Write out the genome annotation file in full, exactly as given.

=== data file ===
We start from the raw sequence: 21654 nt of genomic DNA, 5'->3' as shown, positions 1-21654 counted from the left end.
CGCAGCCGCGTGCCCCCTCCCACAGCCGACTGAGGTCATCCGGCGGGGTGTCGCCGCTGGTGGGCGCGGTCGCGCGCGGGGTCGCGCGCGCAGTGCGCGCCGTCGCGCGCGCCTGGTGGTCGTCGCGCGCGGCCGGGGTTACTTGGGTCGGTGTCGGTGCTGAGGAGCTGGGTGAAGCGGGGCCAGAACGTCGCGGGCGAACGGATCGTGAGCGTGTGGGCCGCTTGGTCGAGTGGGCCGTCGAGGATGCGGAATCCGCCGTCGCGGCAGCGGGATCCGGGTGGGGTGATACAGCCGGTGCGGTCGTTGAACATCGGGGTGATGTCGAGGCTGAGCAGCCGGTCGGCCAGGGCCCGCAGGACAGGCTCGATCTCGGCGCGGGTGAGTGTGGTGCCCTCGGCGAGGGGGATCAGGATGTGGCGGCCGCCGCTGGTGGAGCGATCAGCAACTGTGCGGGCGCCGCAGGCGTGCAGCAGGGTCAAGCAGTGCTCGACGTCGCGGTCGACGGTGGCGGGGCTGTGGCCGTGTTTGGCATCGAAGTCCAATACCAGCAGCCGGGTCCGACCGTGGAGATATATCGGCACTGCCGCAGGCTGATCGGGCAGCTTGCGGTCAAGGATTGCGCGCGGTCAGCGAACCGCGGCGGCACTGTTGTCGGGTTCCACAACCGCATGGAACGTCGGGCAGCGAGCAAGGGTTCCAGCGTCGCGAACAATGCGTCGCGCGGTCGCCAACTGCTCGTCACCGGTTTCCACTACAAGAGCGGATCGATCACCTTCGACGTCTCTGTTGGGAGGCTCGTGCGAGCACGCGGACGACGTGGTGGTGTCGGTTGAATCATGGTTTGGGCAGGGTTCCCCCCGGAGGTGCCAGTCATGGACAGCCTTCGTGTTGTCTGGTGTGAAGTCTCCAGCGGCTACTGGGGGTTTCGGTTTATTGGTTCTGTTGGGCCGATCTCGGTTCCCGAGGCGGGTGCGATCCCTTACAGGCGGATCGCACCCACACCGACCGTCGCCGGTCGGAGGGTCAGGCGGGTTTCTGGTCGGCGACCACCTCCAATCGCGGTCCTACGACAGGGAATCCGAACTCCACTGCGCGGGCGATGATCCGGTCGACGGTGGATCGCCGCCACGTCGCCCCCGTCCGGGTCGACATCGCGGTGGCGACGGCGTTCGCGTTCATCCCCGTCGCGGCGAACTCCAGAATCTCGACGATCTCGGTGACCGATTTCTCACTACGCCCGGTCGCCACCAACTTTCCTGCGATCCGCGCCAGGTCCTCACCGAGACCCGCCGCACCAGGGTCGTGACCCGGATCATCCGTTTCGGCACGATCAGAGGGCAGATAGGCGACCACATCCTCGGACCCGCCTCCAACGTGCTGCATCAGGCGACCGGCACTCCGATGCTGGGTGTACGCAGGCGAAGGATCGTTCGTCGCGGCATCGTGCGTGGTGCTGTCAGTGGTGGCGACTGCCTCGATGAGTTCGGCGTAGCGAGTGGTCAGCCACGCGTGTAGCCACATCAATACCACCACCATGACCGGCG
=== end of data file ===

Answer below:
We start from the raw sequence: 21654 nt of genomic DNA, 5'->3' as shown, positions 1-21654 counted from the left end.
CGCAGCCGCGTGCCCCCTCCCACAGCCGACTGAGGTCATCCGGCGGGGTGTCGCCGCTGGTGGGCGCGGTCGCGCGCGGGGTCGCGCGCGCAGTGCGCGCCGTCGCGCGCGCCTGGTGGTCGTCGCGCGCGGCCGGGGTTACTTGGGTCGGTGTCGGTGCTGAGGAGCTGGGTGAAGCGGGGCCAGAACGTCGCGGGCGAACGGATCGTGAGCGTGTGGGCCGCTTGGTCGAGTGGGCCGTCGAGGATGCGGAATCCGCCGTCGCGGCAGCGGGATCCGGGTGGGGTGATACAGCCGGTGCGGTCGTTGAACATCGGGGTGATGTCGAGGCTGAGCAGCCGGTCGGCCAGGGCCCGCAGGACAGGCTCGATCTCGGCGCGGGTGAGTGTGGTGCCCTCGGCGAGGGGGATCAGGATGTGGCGGCCGCCGCTGGTGGAGCGATCAGCAACTGTGCGGGCGCCGCAGGCGTGCAGCAGGGTCAAGCAGTGCTCGACGTCGCGGTCGACGGTGGCGGGGCTGTGGCCGTGTTTGGCATCGAAGTCCAATACCAGCAGCCGGGTCCGACCGTGGAGATATATCGGCACTGCCGCAGGCTGATCGGGCAGCTTGCGGTCAAGGATTGCGCGCGGTCAGCGAACCGCGGCGGCACTGTTGTCGGGTTCCACAACCGCATGGAACGTCGGGCAGCGAGCAAGGGTTCCAGCGTCGCGAACAATGCGTCGCGCGGTCGCCAACTGCTCGTCACCGGTTTCCACTACAAGAGCGGATCGATCACCTTCGACGTCTCTGTTGGGAGGCTCGTGCGAGCACGCGGACGACGTGGTGGTGTCGGTTGAATCATGGTTTGGGCAGGGTTCCCCCCGGAGGTGCCAGTCATGGACAGCCTTCGTGTTGTCTGGTGTGAAGTCTCCAGCGGCTACTGGGGGTTTCGGTTTATTGGTTCTGTTGGGCCGATCTCGGTTCCCGAGGCGGGTGCGATCCCTTACAGGCGGATCGCACCCACACCGACCGTCGCCGGTCGGAGGGTCAGGCGGGTTTCTGGTCGGCGACCACCTCCAATCGCGGTCCTACGACAGGGAATCCGAACTCCACTGCGCGGGCGATGATCCGGTCGACGGTGGATCGCCGCCACGTCGCCCCCGTCCGGGTCGACATCGCGGTGGCGACGGCGTTCGCGTTCATCCCCGTCGCGGCGAACTCCAGAATCTCGACGATCTCGGTGACCGATTTCTCACTACGCCCGGTCGCCACCAACTTTCCTGCGATCCGCGCCAGGTCCTCACCGAGACCCGCCGCACCAGGGTCGTGACCCGGATCATCCGTTTCGGCACGATCAGAGGGCAGATAGGCGACCACATCCTCGGACCCGCCTCCAACGTGCTGCATCAGGCGACCGGCACTCCGATGCTGGGTGTACGCAGGCGAAGGATCGTTCGTCGCGGCATCGTGCGTGGTGCTGTCAGTGGTGGCGACTGCCTCGATGAGTTCGGCGTAGCGAGTGGTCAGCCACGCGTGTAGCCACATCAATACCACCACCATGACCGGCG